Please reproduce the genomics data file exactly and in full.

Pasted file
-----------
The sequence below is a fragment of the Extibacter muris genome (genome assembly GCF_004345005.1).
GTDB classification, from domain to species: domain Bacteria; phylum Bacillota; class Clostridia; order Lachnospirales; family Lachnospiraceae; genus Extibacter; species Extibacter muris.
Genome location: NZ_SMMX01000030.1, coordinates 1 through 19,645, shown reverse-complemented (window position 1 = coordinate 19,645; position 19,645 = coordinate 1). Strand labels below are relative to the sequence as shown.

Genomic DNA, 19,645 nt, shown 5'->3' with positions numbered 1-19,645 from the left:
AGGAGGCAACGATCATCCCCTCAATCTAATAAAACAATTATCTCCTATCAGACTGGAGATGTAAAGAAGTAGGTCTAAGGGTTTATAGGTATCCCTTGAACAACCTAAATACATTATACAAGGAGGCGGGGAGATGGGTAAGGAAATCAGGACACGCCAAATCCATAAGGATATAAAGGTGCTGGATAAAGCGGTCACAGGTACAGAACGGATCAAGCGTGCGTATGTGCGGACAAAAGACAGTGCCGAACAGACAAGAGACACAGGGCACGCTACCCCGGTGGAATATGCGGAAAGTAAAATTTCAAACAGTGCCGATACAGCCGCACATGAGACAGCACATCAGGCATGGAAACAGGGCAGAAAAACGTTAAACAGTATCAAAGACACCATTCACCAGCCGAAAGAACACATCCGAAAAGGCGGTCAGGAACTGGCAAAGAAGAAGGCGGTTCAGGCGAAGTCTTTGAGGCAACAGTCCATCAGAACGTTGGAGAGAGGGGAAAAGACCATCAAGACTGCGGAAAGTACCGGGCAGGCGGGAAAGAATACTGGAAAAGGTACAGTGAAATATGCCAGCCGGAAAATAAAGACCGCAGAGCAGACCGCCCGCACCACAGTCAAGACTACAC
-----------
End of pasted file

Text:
The sequence below is a fragment of the Extibacter muris genome (genome assembly GCF_004345005.1).
GTDB classification, from domain to species: domain Bacteria; phylum Bacillota; class Clostridia; order Lachnospirales; family Lachnospiraceae; genus Extibacter; species Extibacter muris.
Genome location: NZ_SMMX01000030.1, coordinates 1 through 19,645, shown reverse-complemented (window position 1 = coordinate 19,645; position 19,645 = coordinate 1). Strand labels below are relative to the sequence as shown.

Genomic DNA, 19,645 nt, shown 5'->3' with positions numbered 1-19,645 from the left:
AGGAGGCAACGATCATCCCCTCAATCTAATAAAACAATTATCTCCTATCAGACTGGAGATGTAAAGAAGTAGGTCTAAGGGTTTATAGGTATCCCTTGAACAACCTAAATACATTATACAAGGAGGCGGGGAGATGGGTAAGGAAATCAGGACACGCCAAATCCATAAGGATATAAAGGTGCTGGATAAAGCGGTCACAGGTACAGAACGGATCAAGCGTGCGTATGTGCGGACAAAAGACAGTGCCGAACAGACAAGAGACACAGGGCACGCTACCCCGGTGGAATATGCGGAAAGTAAAATTTCAAACAGTGCCGATACAGCCGCACATGAGACAGCACATCAGGCATGGAAACAGGGCAGAAAAACGTTAAACAGTATCAAAGACACCATTCACCAGCCGAAAGAACACATCCGAAAAGGCGGTCAGGAACTGGCAAAGAAGAAGGCGGTTCAGGCGAAGTCTTTGAGGCAACAGTCCATCAGAACGTTGGAGAGAGGGGAAAAGACCATCAAGACTGCGGAAAGTACCGGGCAGGCGGGAAAGAATACTGGAAAAGGTACAGTGAAATATGCCAGCCGGAAAATAAAGACCGCAGAGCAGACCGCCCGCACCACAGTCAAGACTACAC